I heard one of Norwegian percussionist Terje Isungset
's discs and got in touch with him. He came over for a tour of Ireland.
Before we started, we recorded Shamanic Voices
(FMR, 2007) at Studio Fiona in Fermoy. We spent the day recording, and Terje added some overdubs. I later added some ambient sounds and worked on producing the disc with engineer Jer Spillane.
I used a 12-string guitar tuned down to B and used various guitars, amps, effects and laptop. It's my Tubular Bells
(Virgin, 1973) in a way.
Resources were limited; you have to rely on people skills. Jer, the engineer, is talented at getting the best out of people. I talked with Terje a lot before we even played a note together, and we had agreed that it's very easy for a project like this to slip into the folk idiom. I'm not really a folk player and I didn't want to have too much cheeky-chappy sentimentalism either, so I had to really dig deep to find an approach that could work.
The title was in the back of my mind for a long time. I did quite a bit of research into it. In Ireland, we have a mystical past with Tir na Nog and Cu Chullain, and the Norwegians are rich in mythology as well.
The sagas of Iceland are etched in my soul. In 2002, I went to play in Iceland, it was the most defining moment in my life. It changed my outlook, and developed my interest in performing electronic music. The great Icelandic drummer-improviser Matthias Hemstock
mentioned I should check out viola player Eyvind Kang. Eyvind is half Icelandiche even has a disc called The Story of Iceland
(Tzadik, 2000)and Iceland was so central to the project that I called a tune on the disc "Story of Iceland, Pt. 2." Zemlya means "land."
When I did the project, I remembered this poem I heard at school years back, that a friend was reciting that totally inspired me, and as soon as I got to Seattle, I knew that was going to be the name of the project. Eyvind and Dylan van der Schyff
are incredible people. Dylan is a great friend. You just got to love Canadians. Eyvind is an incredible artist. His knowledge of music is astounding, from Romanian spectral composers to Punk to David Sylvian
Also, Seattle is an incredible city. I was into, and still am into, the spirit of Nirvana, Soundgarden and Grunge. The song "Kurt's Park" on Chamber Trio
is a petit homage pour
Cobain. But visually the panorama and atmosphere of Seattle are kind of hard to beat. No wonder so many great artists came from there. I stayed on Vashon Island for a few days with Eyvind, which was unique. We even spent time hanging out at a monastery with Russian Orthodox Monks, drinking coffee and learning about the rites and mysteries of Orthodox Christianity. We played at the now-defunct Polestaran auspicious start. Things just kept getting better. On the last gig we played, I just remember looking at Dylan, and it was magic. We had not only become a band, but had grown as musicians also.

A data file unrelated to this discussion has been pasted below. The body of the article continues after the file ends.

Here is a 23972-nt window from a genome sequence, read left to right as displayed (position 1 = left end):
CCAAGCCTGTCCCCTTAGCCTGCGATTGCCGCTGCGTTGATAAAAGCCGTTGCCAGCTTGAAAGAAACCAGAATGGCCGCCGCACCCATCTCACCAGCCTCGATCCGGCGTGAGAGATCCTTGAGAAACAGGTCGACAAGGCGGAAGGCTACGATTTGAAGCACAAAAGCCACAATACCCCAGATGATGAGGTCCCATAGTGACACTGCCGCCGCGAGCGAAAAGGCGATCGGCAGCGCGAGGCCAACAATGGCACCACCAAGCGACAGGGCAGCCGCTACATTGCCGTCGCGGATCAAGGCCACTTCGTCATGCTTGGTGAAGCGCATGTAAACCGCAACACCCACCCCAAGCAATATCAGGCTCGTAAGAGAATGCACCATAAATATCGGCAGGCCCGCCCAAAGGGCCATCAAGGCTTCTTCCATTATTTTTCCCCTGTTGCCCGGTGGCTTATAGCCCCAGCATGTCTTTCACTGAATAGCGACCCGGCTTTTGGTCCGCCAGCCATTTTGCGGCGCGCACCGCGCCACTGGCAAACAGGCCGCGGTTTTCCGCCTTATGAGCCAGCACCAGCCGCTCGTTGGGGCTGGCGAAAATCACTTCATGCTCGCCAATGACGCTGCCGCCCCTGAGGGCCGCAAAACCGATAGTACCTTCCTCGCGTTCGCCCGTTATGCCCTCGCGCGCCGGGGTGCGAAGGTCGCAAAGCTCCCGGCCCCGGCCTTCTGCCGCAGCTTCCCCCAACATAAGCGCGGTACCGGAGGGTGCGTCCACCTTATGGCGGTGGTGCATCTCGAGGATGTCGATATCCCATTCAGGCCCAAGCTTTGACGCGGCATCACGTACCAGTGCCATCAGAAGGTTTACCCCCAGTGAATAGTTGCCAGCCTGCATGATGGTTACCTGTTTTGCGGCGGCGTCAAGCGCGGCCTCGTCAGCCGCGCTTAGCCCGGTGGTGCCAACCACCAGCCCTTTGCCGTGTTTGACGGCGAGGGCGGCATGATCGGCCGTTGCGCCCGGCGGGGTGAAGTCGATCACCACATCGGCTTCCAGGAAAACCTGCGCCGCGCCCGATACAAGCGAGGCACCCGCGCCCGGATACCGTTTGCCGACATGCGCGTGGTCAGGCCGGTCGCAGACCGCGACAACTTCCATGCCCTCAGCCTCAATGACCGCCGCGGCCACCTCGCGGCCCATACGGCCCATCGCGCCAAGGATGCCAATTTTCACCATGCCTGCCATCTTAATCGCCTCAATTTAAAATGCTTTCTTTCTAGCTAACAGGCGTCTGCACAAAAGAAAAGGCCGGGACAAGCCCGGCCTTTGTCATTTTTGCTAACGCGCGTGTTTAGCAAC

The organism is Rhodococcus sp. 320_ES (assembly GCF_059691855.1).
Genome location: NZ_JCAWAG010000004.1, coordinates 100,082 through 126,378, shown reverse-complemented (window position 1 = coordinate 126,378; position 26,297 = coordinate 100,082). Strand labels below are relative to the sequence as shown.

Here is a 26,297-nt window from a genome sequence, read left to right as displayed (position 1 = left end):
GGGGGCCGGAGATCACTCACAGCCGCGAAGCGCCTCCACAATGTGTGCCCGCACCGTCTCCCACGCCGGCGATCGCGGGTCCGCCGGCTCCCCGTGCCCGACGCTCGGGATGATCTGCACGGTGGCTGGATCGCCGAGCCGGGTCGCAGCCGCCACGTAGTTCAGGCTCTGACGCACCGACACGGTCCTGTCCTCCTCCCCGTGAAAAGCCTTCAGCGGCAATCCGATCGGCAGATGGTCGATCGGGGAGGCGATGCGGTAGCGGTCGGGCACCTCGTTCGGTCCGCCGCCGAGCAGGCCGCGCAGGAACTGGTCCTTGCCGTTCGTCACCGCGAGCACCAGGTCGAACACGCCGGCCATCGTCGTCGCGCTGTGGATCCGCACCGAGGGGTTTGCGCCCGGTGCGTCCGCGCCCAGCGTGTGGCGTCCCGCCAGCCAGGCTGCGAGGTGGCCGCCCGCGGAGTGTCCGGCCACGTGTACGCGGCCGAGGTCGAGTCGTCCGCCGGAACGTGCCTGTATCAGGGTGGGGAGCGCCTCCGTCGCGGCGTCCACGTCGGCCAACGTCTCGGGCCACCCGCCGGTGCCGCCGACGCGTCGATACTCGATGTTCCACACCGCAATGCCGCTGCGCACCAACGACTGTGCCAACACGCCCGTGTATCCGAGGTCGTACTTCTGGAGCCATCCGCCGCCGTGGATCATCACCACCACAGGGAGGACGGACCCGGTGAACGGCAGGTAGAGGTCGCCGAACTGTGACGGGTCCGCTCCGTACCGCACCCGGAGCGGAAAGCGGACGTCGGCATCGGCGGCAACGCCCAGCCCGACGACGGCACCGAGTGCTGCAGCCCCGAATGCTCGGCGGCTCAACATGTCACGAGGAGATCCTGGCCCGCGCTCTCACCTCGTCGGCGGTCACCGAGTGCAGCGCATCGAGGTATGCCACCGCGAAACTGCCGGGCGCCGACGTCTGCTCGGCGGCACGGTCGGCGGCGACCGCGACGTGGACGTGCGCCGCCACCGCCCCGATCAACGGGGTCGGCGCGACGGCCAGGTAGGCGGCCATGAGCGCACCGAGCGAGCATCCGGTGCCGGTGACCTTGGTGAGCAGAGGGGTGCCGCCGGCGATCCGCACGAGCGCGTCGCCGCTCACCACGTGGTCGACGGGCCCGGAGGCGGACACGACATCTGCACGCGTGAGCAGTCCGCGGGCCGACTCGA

I still have more to do and learn, but it was a great little band, most definitely a development on Self Luminous
, and on the recording some of those Viola-Guitar exchanges kind of evoke a neo Django Reinhardt
nonchalance. Randall Dunn did a great job. He is a great recordist, him and his partner Mel, who run this great studio, Aleph.
class="f-right"> On The Shore
I went to school in Los Angeles in the late-'80s and there was a deep desire to go back. I really admired Alex Cline
. He is an incredibly eclectic drummer and a unique percussionist. What he has done for the improvised music scene in LA is very important. To have someone of his caliber domiciled and performing there has benefited the scene enormously. He has, like me, a deep affinity for all things Arvo Pärt
, Vesala and Sigur Rós
I got the opportunity to do a project with Alex, and again it was a defining experience for me. I learned so much from staying at Alex's house, talking about music, approaches, listening to his record collection, and talking about different styles. It was very beneficial, and it came through in the project and has shaped who I have become. I have to thank Alex and his wife for everything in making the project happen. To say that I'm grateful is an understatement. Sometimes we can take things for granted in life and be unappreciative. I have come across a lot of selfless people who continuously give of themselves to make peoples' lives better and I am thankful for their sacrifices, for they are the ones who facilitate the dreams, hopes and desires of creative people; they are the true heroes.
I collected stones, sticks and shells from around Cork harbor and brought them to Los Angeles for Alex to use during the recording. You can hear these on "Dancing With the Wind," and the concept lent its name to the album title. I used some canonic ideas, some themes and sketches to direct the session. I was constantly running between the booths directing the session: "Let's try it this way, let's try to move the music in this direction now." You can't push too hard, but I had a vision with this project and you have to go for it. It was a great day. Jeff Kaiser
and John Fumo
are major doyens of the scene, and we played as two trios before recording, so we got to know each other musically.
The trumpets were incredible. "Voices From the Past" is another reflection of their melodic-harmonic cohesion. I think the spirit of Vesala is on the recording; Part and Giya Kancheli are there as well. There are a lot of great moments. It took time for it to crystallize, but when we got there, it was a special moment. I sent it to Pedro Costa at Clean Feed
, and he was not sure. He actually said no, but then came back to me and said he was going to take it on holiday with him and think it over. He sent me a mail a month later and said he wanted to put it out. It took a year till it was released, but it's a great disc and I appreciate him for doing that.